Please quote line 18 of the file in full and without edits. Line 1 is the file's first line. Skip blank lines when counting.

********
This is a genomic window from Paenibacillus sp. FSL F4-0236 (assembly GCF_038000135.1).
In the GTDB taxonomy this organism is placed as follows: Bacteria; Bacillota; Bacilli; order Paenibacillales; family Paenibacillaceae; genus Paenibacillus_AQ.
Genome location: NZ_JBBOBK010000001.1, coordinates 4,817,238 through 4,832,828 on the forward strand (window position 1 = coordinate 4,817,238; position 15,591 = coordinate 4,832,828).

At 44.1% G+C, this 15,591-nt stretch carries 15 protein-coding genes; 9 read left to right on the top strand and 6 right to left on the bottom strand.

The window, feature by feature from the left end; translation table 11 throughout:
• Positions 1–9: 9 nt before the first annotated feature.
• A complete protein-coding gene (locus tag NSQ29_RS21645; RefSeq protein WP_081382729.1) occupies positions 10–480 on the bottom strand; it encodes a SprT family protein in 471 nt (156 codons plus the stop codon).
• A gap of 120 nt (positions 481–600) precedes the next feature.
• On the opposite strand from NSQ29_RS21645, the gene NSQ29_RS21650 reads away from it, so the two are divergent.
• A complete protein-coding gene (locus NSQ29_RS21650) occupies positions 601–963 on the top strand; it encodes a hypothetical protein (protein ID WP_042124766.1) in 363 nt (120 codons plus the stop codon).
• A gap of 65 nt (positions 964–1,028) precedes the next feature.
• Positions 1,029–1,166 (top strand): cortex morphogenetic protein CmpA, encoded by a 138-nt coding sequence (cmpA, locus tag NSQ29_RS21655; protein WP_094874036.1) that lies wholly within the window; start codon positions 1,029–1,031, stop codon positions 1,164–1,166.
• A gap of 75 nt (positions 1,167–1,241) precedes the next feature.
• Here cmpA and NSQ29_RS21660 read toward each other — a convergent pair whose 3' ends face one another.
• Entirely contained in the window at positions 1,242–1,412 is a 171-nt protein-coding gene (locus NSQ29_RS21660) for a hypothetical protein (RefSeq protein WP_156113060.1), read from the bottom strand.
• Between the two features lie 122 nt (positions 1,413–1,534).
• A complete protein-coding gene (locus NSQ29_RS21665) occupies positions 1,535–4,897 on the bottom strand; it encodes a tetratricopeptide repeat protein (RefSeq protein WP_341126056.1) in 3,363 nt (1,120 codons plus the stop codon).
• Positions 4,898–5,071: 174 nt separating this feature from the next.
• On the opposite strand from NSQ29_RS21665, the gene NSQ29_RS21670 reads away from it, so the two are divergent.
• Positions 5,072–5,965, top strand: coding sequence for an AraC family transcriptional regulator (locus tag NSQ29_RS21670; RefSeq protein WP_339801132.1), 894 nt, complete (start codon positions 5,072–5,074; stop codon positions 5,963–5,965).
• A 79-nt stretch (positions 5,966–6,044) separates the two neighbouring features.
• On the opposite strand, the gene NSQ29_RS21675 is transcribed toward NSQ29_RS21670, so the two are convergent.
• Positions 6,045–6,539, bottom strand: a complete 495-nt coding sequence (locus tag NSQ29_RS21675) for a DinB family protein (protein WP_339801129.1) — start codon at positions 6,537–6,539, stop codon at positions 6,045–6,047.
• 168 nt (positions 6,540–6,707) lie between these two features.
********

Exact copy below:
• Positions 4,898–5,071: 174 nt separating this feature from the next.